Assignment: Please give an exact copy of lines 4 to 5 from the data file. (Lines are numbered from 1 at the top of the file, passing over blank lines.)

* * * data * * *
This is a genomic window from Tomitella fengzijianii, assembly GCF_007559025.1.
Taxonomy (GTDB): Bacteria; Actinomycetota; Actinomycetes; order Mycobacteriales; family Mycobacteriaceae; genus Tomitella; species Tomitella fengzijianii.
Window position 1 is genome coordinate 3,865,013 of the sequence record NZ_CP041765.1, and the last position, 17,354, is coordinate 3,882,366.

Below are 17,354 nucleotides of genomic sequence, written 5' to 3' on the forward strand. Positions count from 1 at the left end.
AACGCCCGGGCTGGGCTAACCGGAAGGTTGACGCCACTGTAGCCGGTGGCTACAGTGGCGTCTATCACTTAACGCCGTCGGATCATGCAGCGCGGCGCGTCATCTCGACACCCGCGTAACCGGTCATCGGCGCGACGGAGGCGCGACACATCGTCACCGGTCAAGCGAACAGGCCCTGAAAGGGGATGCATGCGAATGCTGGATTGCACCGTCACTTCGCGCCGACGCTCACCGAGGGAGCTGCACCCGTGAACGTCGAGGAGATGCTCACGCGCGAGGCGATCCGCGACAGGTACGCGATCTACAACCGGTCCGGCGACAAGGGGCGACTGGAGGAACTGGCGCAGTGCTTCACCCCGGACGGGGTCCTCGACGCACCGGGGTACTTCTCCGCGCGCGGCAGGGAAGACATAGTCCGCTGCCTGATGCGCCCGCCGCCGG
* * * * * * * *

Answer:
Below are 17,354 nucleotides of genomic sequence, written 5' to 3' on the forward strand. Positions count from 1 at the left end.
AACGCCCGGGCTGGGCTAACCGGAAGGTTGACGCCACTGTAGCCGGTGGCTACAGTGGCGTCTATCACTTAACGCCGTCGGATCATGCAGCGCGGCGCGTCATCTCGACACCCGCGTAACCGGTCATCGGCGCGACGGAGGCGCGACACATCGTCACCGGTCAAGCGAACAGGCCCTGAAAGGGGATGCATGCGAATGCTGGATTGCACCGTCACTTCGCGCCGACGCTCACCGAGGGAGCTGCACCCGTGAACGTCGAGGAGATGCTCACGCGCGAGGCGATCCGCGACAGGTACGCGATCTACAACCGGTCCGGCGACAAGGGGCGACTGGAGGAACTGGCGCAGTGCTTCACCCCGGACGGGGTCCTCGACGCACCGGGGTACTTCTCCGCGCGCGGCAGGGAAGACATAGTCCGCTGCCTGATGCGCCCGCCGCCGG